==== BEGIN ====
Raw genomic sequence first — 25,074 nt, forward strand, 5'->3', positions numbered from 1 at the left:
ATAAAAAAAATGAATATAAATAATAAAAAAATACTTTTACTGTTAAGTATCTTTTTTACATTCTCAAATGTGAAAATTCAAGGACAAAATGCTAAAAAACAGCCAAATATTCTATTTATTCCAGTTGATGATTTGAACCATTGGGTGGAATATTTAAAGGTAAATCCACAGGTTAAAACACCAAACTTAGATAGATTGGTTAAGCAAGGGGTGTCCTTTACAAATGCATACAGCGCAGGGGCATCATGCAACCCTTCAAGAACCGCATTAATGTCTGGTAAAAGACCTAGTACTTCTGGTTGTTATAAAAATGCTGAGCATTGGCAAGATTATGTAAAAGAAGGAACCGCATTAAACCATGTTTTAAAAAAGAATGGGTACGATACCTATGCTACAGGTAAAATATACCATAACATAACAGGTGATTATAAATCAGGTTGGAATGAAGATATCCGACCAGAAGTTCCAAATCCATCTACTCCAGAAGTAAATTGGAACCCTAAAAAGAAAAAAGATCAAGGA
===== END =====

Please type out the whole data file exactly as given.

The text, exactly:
Raw genomic sequence first — 25,074 nt, forward strand, 5'->3', positions numbered from 1 at the left:
ATAAAAAAAATGAATATAAATAATAAAAAAATACTTTTACTGTTAAGTATCTTTTTTACATTCTCAAATGTGAAAATTCAAGGACAAAATGCTAAAAAACAGCCAAATATTCTATTTATTCCAGTTGATGATTTGAACCATTGGGTGGAATATTTAAAGGTAAATCCACAGGTTAAAACACCAAACTTAGATAGATTGGTTAAGCAAGGGGTGTCCTTTACAAATGCATACAGCGCAGGGGCATCATGCAACCCTTCAAGAACCGCATTAATGTCTGGTAAAAGACCTAGTACTTCTGGTTGTTATAAAAATGCTGAGCATTGGCAAGATTATGTAAAAGAAGGAACCGCATTAAACCATGTTTTAAAAAAGAATGGGTACGATACCTATGCTACAGGTAAAATATACCATAACATAACAGGTGATTATAAATCAGGTTGGAATGAAGATATCCGACCAGAAGTTCCAAATCCATCTACTCCAGAAGTAAATTGGAACCCTAAAAAGAAAAAAGATCAAGGA